Inhibition of folate enzymes by sulfasalazine

J Clin Invest. 1978 Jan;61(1):221-4. doi: 10.1172/JCI108921.

Abstract

Sulfasalazine (salicylazosulfapyridine), an agent widely used for the treatment of ileitis and colitis, is also a competitive inhibitor of intestinal folate transport (1, 2). The mechanism of action of sulfasalazine remains uncertain. To further explore the mechanism of sulfasalazine action, the interaction of the drug with the folate recognition site was tested with three enzymes: dihydrofolate reductase, methylenetetrahydrofolate reductase, and serine transhydroxymethylase, each catalyzing a reaction involving a different folate derivative. Each of these enzymes was inhibited by sulfasalazine in the same concentration range as that previously observed to inhibit intestinal folate transport; the kinetic data are consistent with a competitive mode of inhibition. Specificity of inhibition was demonstrated by the finding that the reduction of the pteridine ring of pteroylheptaglutamic acid by dihydrofolate reductase was subject to inhibition, whereas the hydrolysis of the gamma-glutamyl peptide side chain by chicken pancreas conjugase was not affected. These results are interpreted to indicate that sulfasalazine interferes with a folate recognition site which is common to these enzymes and to the intestinal transport system. Sulfasalazine, therefore, has certain properties of an antifolate drug.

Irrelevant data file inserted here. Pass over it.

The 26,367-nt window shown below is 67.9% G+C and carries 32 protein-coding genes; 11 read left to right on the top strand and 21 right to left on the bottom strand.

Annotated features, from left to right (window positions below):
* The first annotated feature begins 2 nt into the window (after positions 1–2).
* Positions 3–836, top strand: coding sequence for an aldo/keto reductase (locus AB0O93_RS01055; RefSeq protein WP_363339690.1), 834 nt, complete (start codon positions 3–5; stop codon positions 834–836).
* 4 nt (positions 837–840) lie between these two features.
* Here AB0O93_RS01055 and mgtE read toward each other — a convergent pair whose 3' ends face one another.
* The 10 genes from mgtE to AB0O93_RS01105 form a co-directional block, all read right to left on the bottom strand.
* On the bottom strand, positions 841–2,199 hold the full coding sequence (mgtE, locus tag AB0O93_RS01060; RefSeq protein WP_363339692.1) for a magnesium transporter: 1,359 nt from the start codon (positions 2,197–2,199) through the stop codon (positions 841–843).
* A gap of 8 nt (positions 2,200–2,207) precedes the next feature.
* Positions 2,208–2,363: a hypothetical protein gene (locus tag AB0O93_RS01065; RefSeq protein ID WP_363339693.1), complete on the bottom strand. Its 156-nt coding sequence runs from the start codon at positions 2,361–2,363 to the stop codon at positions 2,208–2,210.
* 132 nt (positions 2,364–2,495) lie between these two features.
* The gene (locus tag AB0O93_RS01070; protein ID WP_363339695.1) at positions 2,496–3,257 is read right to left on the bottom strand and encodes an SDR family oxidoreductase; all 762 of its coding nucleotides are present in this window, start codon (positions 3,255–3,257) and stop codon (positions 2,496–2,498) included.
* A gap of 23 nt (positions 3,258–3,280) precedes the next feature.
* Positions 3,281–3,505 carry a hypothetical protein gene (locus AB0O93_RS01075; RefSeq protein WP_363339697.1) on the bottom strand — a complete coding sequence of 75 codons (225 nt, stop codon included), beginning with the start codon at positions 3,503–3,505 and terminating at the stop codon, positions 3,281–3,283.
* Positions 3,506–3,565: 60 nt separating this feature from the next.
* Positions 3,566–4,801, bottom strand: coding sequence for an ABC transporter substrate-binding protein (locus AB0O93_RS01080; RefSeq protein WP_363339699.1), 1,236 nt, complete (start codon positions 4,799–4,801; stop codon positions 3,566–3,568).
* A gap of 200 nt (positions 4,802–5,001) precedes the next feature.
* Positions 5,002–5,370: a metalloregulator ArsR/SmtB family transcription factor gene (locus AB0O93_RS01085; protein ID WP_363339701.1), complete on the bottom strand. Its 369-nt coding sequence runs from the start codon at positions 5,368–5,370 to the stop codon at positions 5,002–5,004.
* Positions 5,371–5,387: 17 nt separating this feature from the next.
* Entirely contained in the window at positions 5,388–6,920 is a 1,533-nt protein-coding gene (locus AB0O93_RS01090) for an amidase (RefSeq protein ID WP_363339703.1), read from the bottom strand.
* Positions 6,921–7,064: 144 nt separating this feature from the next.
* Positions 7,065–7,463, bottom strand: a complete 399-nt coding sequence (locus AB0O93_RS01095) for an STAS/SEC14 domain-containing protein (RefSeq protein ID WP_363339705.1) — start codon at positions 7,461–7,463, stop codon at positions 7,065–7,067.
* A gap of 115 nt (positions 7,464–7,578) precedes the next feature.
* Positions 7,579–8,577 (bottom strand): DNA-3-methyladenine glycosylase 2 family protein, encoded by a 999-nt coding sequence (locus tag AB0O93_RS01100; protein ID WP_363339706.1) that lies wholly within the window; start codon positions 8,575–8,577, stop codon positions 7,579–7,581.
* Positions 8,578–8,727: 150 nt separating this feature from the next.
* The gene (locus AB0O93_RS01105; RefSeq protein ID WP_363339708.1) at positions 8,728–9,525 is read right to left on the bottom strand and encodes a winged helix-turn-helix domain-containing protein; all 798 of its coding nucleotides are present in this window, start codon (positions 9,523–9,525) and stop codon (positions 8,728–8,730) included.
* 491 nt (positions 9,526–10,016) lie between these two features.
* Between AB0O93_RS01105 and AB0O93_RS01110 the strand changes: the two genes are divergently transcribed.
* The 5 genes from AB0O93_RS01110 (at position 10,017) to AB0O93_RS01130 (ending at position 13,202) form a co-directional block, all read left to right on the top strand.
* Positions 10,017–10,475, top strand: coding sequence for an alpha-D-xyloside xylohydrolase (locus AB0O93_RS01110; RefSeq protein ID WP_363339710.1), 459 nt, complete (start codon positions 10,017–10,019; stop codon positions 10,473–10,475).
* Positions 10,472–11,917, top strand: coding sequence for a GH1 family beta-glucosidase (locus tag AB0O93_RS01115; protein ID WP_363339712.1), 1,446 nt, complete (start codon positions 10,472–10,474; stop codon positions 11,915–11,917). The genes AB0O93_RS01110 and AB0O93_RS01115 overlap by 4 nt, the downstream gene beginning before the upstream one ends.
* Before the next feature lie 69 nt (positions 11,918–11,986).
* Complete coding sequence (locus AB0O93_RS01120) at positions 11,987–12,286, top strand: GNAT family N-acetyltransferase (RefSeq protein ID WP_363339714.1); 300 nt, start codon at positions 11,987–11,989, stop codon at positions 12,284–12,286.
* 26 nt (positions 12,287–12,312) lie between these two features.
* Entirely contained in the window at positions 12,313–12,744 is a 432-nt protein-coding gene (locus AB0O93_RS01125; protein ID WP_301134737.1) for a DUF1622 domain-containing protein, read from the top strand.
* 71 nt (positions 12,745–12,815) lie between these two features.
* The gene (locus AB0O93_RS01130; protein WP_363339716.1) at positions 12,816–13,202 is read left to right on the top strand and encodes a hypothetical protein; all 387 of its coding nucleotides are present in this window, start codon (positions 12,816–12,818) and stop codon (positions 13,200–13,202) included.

Publication types

  • Research Support, U.S. Gov't, P.H.S.

MeSH terms

  • Folic Acid
  • Folic Acid Antagonists*
  • Glycine Hydroxymethyltransferase / antagonists & inhibitors*
  • Methylenetetrahydrofolate Dehydrogenase (NADP) / antagonists & inhibitors*
  • Oxidoreductases / antagonists & inhibitors*
  • Sulfasalazine / pharmacology*
  • Tetrahydrofolates
  • Transferases / antagonists & inhibitors*

Substances

  • Folic Acid Antagonists
  • Tetrahydrofolates
  • Sulfasalazine
  • Folic Acid
  • Oxidoreductases
  • Methylenetetrahydrofolate Dehydrogenase (NADP)
  • Transferases
  • Glycine Hydroxymethyltransferase